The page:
Nature, in its infinite inventiveness, provides natural astronomical lenses that allow us to see objects beyond the normal reach of our telescopes. They’re called gravitational lenses, and a few years ago, the Hubble Space Telescope took advantage of one of them to spot a supernova explosion in a distant galaxy.
Now, the JWST has taken advantage of the same lens and found another supernova in the same galaxy.
In the 1920s, Edwin Hubble and Georges Lemaitre made a startling discovery that forever changed our perception of the Universe. Upon observing galaxies beyond the Milky Way and measuring their spectra, they determined that the Universe was expanding. By the 1990s, with the help of the Hubble Space Telescope, scientists took the deepest images of the Universe to date and made another startling discovery: the rate of expansion is speeding up! This parameter, denoted by Lambda, is integral to the accepted model of cosmology, known as the Lambda Cold Dark Matter (LCDM) model.
Since then, attempts to measure distances have produced a discrepancy known as the “Hubble Tension.” While it was hoped that the James Webb Space Telescope (JWST) would resolve this “crisis in cosmology,” its observations have only deepened the mystery. This has led to several proposed resolutions, including the idea that there was an “Early Dark Energy” shortly after the Big Bang. In a recent paper, an international team of astrophysicists proposed a new solution based on an alternate theory of gravity that states that our galaxy is in the center of an “under-density.”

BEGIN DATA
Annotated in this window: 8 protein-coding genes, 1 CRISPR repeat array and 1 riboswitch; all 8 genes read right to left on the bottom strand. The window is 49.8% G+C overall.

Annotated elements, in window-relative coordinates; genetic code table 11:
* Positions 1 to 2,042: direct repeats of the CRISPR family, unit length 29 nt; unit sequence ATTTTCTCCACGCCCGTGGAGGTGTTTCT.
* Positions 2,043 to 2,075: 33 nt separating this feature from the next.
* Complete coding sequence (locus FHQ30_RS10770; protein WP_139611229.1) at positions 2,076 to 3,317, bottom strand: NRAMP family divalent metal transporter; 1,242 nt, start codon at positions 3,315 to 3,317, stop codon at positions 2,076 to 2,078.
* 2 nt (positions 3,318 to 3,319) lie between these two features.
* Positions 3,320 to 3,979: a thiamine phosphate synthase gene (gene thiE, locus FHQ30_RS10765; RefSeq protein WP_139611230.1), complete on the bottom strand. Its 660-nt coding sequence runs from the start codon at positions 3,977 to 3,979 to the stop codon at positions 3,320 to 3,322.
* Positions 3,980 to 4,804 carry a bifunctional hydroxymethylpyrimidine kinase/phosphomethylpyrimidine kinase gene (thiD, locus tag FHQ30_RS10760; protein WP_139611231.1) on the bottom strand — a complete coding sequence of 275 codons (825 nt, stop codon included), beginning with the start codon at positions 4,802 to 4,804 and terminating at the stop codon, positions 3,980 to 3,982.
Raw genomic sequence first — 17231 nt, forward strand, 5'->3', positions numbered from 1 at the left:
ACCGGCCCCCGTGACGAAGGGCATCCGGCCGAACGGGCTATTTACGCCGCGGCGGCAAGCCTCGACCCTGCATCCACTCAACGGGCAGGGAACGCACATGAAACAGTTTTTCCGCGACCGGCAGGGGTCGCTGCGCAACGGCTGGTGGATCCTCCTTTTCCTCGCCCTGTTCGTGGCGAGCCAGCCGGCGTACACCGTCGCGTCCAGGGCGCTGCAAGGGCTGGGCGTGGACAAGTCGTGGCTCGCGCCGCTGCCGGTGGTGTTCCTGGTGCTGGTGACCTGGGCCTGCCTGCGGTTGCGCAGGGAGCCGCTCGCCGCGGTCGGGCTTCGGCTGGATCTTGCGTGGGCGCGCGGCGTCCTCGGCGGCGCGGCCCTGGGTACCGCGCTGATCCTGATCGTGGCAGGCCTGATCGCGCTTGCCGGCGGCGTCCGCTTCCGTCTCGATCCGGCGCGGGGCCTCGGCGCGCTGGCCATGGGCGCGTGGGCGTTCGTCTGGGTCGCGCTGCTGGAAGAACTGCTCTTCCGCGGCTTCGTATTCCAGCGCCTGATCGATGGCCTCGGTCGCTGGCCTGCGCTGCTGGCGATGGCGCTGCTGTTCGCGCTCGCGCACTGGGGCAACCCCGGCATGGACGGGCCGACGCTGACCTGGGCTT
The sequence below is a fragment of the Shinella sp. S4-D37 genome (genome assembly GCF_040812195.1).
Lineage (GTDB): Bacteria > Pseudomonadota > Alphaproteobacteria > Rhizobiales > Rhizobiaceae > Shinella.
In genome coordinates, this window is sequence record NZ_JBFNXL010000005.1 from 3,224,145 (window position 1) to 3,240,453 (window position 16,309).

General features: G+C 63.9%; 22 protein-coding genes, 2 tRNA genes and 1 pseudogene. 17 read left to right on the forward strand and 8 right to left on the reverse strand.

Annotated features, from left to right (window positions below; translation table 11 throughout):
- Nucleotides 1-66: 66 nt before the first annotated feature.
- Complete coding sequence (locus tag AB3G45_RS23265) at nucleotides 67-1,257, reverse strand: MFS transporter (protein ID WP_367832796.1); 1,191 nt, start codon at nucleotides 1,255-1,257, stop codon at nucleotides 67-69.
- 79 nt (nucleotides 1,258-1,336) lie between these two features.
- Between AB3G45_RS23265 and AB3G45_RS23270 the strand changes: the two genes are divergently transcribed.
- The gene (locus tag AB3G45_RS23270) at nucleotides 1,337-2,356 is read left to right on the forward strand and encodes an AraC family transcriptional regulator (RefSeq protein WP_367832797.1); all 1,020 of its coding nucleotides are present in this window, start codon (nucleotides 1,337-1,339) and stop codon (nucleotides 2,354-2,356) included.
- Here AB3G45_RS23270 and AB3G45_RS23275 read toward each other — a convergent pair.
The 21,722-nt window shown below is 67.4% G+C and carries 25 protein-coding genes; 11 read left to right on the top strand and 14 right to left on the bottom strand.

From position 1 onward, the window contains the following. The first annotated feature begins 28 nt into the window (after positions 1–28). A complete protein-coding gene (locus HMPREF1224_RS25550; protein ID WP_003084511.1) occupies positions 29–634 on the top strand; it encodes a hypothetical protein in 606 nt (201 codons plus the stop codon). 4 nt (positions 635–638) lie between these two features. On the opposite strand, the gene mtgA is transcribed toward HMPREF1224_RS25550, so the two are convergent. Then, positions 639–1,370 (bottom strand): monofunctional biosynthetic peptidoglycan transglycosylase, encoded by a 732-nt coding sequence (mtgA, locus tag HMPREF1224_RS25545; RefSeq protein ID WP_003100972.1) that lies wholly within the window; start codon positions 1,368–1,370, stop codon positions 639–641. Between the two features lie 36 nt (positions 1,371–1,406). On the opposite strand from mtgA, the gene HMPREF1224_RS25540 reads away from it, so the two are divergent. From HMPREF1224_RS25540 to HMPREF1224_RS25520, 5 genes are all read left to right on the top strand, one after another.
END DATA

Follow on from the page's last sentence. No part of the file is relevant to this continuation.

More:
According to some in the astrophysical community, there has been something of a “Crisis in Cosmology” in recent years. Though astronomers are all aware that the Universe is in a state of expansion, there has been some inconsistency when measuring the rate of it (aka. the Hubble Constant). This issue arises from the Cosmic Distance Ladder, where astronomers use different methods to measure relative distances over longer scales. This includes making local distance estimates using parallax measurements, nearby variable stars, and supernovae (“standard candles”).
They also conduct redshift measurements of the Cosmic Microwave Background (CMB), the relic radiation left over from the Big Bang, to determine cosmological distances. The discrepancy between these two methods is known as the “Hubble Tension,” and astronomers are eager to resolve it. In a recent study, an international team of astrophysicists from the Niels Bohr Institute suggested a novel method for measuring cosmic expansion. They argue that by observing colliding neutron stars (kilonovae), astronomers can relieve the tension and obtain consistent measurements of the Hubble Constant.
The cosmos is expanding at an ever-increasing rate. This cosmic acceleration is caused by dark energy, and it is a central aspect of the evolution of our universe. The rate of cosmic expansion can be expressed by a cosmological constant, commonly known as the Hubble constant, or Hubble parameter. But while astronomers generally agree this Hubble parameter exists, there is some disagreement as to its value.
According to the most widely-accepted cosmological theories, the Universe began roughly 13.8 billion years ago in a massive explosion known as the Big Bang. Ever since then, the Universe has been in a constant state of expansion, what astrophysicists know as the Hubble Constant. For decades, astronomers have attempted to measure the rate of expansion, which has traditionally been done in two ways. One consists of measuring expansion locally using variable stars and supernovae, while the other involves cosmological models and redshift measurements of the Cosmic Microwave Background (CMB).